What is highest tax rate in US?

Taxpayers fall into one of seven brackets, depending on their taxable income: 10%, 15%, 25%, 28%, 33%, 35% or 39.6%. Because the U.S. tax system is a progressive one, as income rises, increasingly higher taxes are imposed. But those in the highest bracket don't pay the highest rate on all their income.

In respect to this, what was the highest tax rate in 1960?

The top marginal tax rate in 1960 was 91%, which applied to income over $200,000 (for single filers) or $400,000 (for married filers) – thresholds which correspond to approximately $1.5 million and $3 million, respectively, in today's dollars. Approximately 0.00235% of households had income taxed at the top rate.

What was the highest tax rate in the 1950s?

There are a few reasons for the discrepancy between the 91 percent top marginal income tax rate and the 16.9 percent effective income tax rate of the 1950s. The 91 percent bracket of 1950 only applied to households with income over $200,000 (or about $2 million in today's dollars).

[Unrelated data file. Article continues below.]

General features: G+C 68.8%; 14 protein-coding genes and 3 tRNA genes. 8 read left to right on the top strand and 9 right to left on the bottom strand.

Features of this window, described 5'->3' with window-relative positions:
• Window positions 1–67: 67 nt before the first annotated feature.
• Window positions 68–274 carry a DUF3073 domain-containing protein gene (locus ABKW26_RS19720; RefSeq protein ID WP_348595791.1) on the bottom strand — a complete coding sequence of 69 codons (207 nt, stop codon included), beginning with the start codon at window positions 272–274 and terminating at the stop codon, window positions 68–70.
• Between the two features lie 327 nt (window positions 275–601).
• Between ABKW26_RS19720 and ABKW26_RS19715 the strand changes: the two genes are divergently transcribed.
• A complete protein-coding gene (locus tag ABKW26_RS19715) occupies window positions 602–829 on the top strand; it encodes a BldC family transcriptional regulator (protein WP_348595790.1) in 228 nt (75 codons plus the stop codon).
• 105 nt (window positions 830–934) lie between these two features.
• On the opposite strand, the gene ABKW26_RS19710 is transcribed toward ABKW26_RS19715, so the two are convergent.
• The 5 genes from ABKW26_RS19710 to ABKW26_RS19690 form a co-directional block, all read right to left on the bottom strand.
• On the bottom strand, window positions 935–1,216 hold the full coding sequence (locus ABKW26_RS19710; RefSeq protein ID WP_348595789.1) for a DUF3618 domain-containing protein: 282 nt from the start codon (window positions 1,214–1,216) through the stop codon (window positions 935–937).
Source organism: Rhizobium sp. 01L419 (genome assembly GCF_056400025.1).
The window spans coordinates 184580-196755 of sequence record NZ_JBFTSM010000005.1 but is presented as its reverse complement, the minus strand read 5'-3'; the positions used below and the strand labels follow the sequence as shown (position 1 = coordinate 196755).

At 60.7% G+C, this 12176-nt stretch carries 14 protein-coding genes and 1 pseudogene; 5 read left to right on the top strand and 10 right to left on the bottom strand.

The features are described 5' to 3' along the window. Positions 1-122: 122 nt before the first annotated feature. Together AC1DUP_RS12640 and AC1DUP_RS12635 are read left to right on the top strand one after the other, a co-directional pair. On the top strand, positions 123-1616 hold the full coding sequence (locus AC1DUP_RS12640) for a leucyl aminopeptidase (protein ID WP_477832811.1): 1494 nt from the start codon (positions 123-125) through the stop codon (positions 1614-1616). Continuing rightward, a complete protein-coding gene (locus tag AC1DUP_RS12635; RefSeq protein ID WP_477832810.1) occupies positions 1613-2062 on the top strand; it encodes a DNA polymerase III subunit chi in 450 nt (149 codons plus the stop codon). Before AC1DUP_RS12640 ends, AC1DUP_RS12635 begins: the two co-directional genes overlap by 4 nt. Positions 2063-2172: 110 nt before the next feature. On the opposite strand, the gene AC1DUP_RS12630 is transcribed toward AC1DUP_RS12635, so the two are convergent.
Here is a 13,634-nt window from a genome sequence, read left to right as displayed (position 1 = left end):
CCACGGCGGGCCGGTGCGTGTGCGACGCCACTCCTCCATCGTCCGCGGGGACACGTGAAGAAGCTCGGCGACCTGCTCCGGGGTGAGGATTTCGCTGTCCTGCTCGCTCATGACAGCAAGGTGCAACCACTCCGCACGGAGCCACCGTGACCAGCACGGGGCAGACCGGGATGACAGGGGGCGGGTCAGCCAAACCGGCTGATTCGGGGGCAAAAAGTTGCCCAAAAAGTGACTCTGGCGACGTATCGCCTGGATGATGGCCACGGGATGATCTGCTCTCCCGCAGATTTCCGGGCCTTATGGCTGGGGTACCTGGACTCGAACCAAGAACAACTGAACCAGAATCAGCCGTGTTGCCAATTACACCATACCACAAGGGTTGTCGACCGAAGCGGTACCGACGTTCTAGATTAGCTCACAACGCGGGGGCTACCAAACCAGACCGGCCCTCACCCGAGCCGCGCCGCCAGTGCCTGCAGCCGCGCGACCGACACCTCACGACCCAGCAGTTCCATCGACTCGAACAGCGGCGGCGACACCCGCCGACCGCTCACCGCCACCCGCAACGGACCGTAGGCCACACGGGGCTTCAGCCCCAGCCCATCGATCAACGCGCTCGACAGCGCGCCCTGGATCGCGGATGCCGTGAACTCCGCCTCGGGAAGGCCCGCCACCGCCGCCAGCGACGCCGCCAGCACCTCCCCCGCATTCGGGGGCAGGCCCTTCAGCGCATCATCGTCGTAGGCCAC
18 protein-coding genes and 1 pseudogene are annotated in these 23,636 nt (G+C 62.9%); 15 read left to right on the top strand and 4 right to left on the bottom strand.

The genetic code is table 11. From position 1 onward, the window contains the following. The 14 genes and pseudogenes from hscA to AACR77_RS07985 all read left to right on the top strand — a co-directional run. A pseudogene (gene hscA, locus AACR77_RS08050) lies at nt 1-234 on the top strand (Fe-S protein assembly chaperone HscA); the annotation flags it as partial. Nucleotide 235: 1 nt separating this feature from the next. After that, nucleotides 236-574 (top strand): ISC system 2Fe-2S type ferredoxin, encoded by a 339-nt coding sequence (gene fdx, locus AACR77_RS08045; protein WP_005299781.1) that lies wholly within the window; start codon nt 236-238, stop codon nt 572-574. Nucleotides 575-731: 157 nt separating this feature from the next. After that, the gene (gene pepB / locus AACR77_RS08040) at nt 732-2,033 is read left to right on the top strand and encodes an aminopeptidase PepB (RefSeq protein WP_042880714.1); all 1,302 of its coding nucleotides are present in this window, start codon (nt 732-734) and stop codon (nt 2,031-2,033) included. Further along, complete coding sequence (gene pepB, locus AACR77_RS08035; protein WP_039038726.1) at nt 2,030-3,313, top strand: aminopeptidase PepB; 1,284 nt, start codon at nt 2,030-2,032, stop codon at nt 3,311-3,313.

What is the highest income tax rate in the US?

Marginal tax rates for 2017
Marginal Tax Rate Single Taxable Income Married Filing Jointly or Qualified Widow(er) Taxable Income
28% $91,901 – $191,650 $153,101 – $233,350
33% $191,651 – $416,700 $233,351 – $416,700
35% $416,701 – $418,400 $416,701 – $470,700
39.6% $418,401+ $470,701+

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